With innovations in broadcast and motion picture production, there is a constant drive to push boundaries and make capture/distribution instant. Creating a huge network for distribution, streaming, capture, and storage has secured Sony not only as the powerhouse that it already is, but also ensures its presence in the ever-changing future.


Daniel Rodriguez is a New York based director and cinematographer. Having spent years working for such companies as Light Iron, Panavision and ARRI Rental, he currently works as a freelance cinematographer, filming narrative and commercial work throughout the five boroughs. 

 

NAB 2019: Maxon acquires Redshift Rendering Technologies

Maxon, makers of Cinema 4D, has purchased Redshift Rendering Technologies, developers of the Redshift rendering engine. Redshift is a flexible GPU-accelerated renderer targeting high-end production. Redshift offers an extensive suite of features that makes rendering complicated 3D projects faster. Redshift is available as a plugin for Maxon’s Cinema 4D and other industry-standard 3D applications.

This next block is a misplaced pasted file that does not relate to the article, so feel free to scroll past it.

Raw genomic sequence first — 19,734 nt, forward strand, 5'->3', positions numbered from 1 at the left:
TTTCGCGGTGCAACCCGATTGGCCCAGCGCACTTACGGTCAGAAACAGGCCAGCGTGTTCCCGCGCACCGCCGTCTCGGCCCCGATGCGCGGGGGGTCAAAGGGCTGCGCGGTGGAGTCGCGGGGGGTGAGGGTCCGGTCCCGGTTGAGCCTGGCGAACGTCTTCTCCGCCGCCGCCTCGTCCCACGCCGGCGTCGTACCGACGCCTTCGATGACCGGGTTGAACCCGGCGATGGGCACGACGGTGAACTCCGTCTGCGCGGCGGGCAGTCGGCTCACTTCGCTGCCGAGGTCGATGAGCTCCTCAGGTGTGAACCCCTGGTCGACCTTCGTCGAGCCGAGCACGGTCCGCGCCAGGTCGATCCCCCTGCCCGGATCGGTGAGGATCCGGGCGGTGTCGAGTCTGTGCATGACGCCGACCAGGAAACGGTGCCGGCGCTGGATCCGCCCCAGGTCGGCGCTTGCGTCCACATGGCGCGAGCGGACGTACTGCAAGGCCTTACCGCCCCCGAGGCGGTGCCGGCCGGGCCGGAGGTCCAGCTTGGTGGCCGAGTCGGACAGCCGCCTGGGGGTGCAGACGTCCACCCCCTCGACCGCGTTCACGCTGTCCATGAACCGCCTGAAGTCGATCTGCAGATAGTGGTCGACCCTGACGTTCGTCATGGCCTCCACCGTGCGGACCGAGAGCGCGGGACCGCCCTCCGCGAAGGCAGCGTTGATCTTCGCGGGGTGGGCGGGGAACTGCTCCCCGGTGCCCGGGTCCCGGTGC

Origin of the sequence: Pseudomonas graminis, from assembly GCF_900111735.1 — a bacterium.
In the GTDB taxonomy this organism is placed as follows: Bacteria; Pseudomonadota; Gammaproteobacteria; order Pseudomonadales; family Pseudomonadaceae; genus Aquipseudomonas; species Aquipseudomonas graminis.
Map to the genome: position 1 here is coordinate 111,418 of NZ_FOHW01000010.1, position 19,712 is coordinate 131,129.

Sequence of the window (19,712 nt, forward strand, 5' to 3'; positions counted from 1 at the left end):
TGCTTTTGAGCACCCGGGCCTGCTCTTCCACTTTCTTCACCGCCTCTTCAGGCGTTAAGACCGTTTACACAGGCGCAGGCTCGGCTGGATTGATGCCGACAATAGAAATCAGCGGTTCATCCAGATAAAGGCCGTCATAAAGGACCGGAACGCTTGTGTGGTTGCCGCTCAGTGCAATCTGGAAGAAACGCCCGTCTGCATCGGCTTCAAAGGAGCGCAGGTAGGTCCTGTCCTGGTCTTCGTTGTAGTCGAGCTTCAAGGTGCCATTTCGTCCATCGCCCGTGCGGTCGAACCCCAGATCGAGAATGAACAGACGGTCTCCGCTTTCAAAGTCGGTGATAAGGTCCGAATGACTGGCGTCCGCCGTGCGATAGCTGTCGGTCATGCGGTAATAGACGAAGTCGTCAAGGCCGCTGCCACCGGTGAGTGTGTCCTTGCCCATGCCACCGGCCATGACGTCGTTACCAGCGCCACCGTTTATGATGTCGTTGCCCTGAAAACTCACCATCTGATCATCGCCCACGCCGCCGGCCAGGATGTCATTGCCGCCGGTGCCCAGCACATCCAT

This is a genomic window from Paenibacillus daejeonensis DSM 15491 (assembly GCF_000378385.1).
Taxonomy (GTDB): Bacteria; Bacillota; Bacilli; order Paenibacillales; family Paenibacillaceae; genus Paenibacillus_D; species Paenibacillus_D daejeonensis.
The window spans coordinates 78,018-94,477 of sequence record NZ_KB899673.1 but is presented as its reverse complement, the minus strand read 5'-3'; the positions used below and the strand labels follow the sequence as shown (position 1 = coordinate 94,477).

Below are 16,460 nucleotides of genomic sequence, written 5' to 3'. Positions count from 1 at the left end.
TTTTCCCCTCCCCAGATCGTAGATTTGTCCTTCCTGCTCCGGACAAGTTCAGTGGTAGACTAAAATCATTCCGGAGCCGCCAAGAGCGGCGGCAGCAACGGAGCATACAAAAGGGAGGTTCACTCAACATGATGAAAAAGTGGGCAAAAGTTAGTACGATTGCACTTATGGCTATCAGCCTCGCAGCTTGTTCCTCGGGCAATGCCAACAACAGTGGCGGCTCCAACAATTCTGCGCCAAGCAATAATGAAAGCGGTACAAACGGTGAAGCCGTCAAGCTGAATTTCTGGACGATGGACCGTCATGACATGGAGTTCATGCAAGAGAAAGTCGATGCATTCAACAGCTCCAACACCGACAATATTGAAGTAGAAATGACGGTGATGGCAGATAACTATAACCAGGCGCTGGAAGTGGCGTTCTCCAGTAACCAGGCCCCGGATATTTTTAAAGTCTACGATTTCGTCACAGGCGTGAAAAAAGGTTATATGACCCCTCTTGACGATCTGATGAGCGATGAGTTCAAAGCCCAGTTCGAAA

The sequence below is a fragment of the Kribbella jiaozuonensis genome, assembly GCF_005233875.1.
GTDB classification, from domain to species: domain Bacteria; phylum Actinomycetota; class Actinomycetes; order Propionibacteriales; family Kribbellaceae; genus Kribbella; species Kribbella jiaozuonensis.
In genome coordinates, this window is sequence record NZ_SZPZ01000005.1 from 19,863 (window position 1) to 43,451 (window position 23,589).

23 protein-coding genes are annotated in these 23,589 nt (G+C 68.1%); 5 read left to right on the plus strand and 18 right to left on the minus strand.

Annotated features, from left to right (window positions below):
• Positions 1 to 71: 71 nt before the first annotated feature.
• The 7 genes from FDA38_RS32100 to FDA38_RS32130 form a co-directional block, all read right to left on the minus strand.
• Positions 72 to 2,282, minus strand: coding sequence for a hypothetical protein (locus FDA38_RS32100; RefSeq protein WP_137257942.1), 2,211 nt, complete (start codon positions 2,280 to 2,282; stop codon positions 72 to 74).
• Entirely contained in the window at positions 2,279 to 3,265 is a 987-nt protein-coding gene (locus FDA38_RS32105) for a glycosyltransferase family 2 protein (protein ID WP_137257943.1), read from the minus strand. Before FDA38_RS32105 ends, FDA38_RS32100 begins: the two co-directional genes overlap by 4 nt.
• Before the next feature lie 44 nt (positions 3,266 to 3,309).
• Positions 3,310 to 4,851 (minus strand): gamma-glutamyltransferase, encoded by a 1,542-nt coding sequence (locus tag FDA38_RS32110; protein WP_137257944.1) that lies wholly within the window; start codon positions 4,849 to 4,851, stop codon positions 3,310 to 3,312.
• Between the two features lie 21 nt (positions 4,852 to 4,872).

“Rendering can be the most time-consuming and demanding aspect of 3D content creation,” said David McGavran, CEO of Maxon. “Redshift’s speed and efficiency combined with Cinema 4D’s responsive workflow make it a perfect match for our portfolio.”

“We’ve always admired Maxon and the Cinema 4D community, and are thrilled to be a part of it,” said Nicolas Burtnyk, co-founder/CEO, Redshift. “We are looking forward to working closely with Maxon, collaborating on seamless integration of Redshift into Cinema 4D and continuing to push the boundaries of what’s possible with production-ready GPU rendering.”

Redshift is used by post companies, including Technicolor, Digital Domain, Encore Hollywood and Blizzard. Redshift has been used for VFX and motion graphics on projects such as Black Panther, Aquaman, Captain Marvel, Rampage, American Gods, Gotham, The Expanse and more.